Here’s why working with TeachingWorks has been the best use of my time as a junior faculty member at my institution
TeachingWorks Research & Design Specialist Dr. Amber Willis spoke with Minnesota State University, Mankato faculty member Dr. David Kimori about his experiences as a fellow in the TeachingWorks Practice-Based Teacher Education Certificate Learning Sequence.
If you work in higher education, you’re probably familiar with all the responsibilities that can come along with being a junior faculty member: teaching courses, advising and supporting students, doing committee work at the university level, making time for your own writing and research, perfecting your teaching, the list goes on and on.
Given this, it can be a challenge for junior faculty members to pursue professional development opportunities on top of all their usual responsibilities. But for Dr. David Kimori, an Assistant Professor at Minnesota State University (MNSU), Mankato, the challenge is worth it if it means he can hone and refine his practice as a teacher educator.
Meet David, a mathematics and science methods and STEM instructor in the Department of Elementary and Literacy Education at MNSU, Mankato, and one of 29 fellows in the TeachingWorks Practice-Based Teacher Education (PBTE) Certificate Learning Sequence. Launched in July 2020, this 18-month learning sequence supports teacher education content methods course instructors to build facility with practice-based approaches for preparing new teachers that intertwine content knowledge, teaching practice, attending to issues of justice, supporting bilingual students, and delivering culturally responsive instruction.
In addition to earning a certificate in practice-based approaches to methods instruction in teacher education from TeachingWorks, fellows who successfully complete the learning sequence emerge with competence and confidence in preparing new teachers who understand systemic inequity and seek to use their teaching practice to disrupt patterns of injustice in classrooms.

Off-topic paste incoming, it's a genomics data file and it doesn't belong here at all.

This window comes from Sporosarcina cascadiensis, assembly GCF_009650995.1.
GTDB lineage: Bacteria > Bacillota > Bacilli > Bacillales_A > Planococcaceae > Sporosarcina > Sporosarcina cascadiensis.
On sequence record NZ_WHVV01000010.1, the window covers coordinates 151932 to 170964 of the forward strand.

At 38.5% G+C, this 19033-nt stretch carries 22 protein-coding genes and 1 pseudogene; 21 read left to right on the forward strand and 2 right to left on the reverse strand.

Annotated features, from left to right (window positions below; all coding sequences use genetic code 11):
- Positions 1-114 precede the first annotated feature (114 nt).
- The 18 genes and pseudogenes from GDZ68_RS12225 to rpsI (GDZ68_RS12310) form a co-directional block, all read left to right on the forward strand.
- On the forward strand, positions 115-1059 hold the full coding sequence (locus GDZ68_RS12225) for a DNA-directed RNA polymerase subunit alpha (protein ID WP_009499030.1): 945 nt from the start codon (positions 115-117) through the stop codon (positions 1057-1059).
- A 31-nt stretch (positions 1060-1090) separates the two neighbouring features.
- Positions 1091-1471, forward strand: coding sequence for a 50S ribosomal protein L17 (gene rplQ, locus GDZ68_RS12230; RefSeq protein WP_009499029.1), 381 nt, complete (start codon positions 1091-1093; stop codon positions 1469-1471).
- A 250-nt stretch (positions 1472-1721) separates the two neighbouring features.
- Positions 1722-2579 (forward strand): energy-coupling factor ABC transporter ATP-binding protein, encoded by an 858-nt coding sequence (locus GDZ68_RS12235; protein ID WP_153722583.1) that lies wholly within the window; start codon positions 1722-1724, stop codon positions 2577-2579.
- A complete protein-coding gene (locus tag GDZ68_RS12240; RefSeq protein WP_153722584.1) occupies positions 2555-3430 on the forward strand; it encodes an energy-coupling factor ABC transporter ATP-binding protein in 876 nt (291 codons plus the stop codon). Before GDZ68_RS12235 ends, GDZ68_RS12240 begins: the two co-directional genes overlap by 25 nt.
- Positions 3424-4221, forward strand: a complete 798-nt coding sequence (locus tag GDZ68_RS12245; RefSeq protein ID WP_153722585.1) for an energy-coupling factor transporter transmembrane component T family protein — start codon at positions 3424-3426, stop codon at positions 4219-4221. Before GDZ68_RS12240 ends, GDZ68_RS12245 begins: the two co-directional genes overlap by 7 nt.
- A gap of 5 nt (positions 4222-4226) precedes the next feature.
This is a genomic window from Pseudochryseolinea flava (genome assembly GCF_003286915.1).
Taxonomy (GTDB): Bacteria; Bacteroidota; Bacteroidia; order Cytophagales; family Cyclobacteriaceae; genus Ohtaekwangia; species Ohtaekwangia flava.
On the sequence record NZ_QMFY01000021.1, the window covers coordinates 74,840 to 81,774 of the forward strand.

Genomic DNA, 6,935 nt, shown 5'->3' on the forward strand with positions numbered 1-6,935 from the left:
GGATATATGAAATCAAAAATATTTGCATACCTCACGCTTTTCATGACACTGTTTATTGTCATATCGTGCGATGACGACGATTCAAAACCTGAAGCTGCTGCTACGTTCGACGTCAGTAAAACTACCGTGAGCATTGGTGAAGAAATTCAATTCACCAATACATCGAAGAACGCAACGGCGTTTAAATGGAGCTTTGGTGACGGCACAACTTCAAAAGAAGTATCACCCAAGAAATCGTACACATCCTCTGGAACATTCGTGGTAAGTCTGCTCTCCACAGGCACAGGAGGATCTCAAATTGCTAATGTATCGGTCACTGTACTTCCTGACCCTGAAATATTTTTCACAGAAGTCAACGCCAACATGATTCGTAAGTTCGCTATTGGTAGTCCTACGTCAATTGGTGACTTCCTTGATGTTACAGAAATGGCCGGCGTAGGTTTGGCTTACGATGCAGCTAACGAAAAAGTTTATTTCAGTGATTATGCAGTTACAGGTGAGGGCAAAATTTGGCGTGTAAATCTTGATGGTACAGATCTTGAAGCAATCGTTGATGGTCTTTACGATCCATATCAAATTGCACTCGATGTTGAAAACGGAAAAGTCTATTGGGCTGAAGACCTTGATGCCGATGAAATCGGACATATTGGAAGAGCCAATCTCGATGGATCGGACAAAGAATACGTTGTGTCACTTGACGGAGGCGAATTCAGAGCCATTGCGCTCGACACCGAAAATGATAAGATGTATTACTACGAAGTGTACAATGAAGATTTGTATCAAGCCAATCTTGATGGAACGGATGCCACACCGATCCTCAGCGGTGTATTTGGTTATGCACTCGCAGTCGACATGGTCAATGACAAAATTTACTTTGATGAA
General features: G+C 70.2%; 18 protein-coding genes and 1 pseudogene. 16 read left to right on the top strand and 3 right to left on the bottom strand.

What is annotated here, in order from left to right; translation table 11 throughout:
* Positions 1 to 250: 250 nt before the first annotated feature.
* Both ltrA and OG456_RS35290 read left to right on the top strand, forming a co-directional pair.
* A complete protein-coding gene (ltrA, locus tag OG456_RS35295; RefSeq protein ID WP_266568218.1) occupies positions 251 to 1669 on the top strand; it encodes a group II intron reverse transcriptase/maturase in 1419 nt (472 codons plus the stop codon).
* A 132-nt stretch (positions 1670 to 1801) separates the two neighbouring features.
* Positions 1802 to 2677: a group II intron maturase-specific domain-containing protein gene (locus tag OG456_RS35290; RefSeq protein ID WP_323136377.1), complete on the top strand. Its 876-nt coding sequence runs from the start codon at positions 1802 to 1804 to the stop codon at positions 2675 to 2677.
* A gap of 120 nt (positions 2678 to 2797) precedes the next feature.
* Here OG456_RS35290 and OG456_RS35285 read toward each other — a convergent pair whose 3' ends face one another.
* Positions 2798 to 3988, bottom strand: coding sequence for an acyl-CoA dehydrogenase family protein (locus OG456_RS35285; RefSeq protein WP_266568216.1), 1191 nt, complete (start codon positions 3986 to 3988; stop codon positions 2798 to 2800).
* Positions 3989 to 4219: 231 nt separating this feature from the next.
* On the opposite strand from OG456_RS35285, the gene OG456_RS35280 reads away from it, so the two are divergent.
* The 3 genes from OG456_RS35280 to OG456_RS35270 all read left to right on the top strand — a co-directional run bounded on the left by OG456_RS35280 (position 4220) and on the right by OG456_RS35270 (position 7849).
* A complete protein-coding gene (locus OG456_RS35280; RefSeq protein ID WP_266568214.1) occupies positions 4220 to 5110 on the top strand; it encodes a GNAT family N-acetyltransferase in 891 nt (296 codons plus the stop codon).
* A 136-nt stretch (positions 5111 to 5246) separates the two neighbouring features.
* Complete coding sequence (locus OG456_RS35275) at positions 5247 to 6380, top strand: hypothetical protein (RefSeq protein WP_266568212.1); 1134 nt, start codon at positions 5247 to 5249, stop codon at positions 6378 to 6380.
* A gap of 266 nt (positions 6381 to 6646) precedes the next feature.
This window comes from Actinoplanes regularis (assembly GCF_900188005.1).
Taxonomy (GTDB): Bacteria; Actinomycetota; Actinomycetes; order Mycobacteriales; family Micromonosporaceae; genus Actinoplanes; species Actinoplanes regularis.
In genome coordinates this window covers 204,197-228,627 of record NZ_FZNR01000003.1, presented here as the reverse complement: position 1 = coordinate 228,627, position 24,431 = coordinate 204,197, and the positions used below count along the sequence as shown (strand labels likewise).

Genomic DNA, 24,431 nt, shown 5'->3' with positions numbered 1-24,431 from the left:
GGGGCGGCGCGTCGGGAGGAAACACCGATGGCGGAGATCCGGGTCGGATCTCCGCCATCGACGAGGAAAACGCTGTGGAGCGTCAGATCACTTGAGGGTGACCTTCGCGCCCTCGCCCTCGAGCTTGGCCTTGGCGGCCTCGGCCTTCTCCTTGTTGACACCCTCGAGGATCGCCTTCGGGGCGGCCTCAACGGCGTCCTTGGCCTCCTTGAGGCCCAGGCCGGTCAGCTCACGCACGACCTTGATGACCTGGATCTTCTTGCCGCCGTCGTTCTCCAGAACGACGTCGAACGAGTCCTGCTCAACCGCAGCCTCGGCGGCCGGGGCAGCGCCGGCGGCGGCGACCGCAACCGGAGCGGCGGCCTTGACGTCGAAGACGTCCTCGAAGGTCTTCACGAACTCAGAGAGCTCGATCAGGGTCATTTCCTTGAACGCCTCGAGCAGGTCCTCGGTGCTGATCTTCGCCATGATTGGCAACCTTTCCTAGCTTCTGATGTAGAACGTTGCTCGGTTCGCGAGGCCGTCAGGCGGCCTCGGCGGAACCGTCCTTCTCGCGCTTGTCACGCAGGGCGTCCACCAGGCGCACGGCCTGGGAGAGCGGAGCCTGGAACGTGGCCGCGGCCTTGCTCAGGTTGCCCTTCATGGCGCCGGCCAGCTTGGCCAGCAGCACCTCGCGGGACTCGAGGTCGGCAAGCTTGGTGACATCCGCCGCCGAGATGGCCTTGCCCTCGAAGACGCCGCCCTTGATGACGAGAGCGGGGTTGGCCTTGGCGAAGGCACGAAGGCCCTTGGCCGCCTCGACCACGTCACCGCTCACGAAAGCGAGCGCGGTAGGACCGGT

Interested in joining our Practice-Based Teacher Education (PBTE) Certificate Learning Sequence? We’re currently accepting applications on a rolling basis until June 2021! Learn more and access the form to apply here!
“I am appreciative of TeachingWorks because it has been giving me the skills and the support system I need as a junior faculty member,” David said. “I feel like I have the right tools to use in class with my teacher candidates. I don’t have to worry, as a junior faculty member, if I’m doing the wrong stuff and even doubting myself. In higher education, you teach without being given the skills [to teach]. You’re just given a class that you design by yourself. But nobody knows really how and what skills you need to learn. So this is something that you get in TeachingWorks. How do you lead a group discussion? How do you work with teacher candidates? With TeachingWorks, you have an opportunity to see how to enact these practices practically.”
“This is one of those experiences that is actually geared towards teaching. You learn the skills. You learn how to enact a practice. You don’t just learn a practice theoretically.”
TeachingWorks Research & Design Specialist Dr. Amber Willis, who is the co-director of the certificate learning sequence, sat down with David to talk more about his motives for joining the certificate sequence and how his adoption of PBTE has impacted his practice, and his teacher candidates’ experiences and opportunities within his methods courses.
Amber: So before you joined our certificate learning sequence, you participated in our 2019 TeachingWorks Practice-Based Teacher Education Workshop. Talk to me about your experience in that TeachingWorks program. What was it about your introduction to practice-based teacher education that got you excited to enroll in the certificate learning sequence?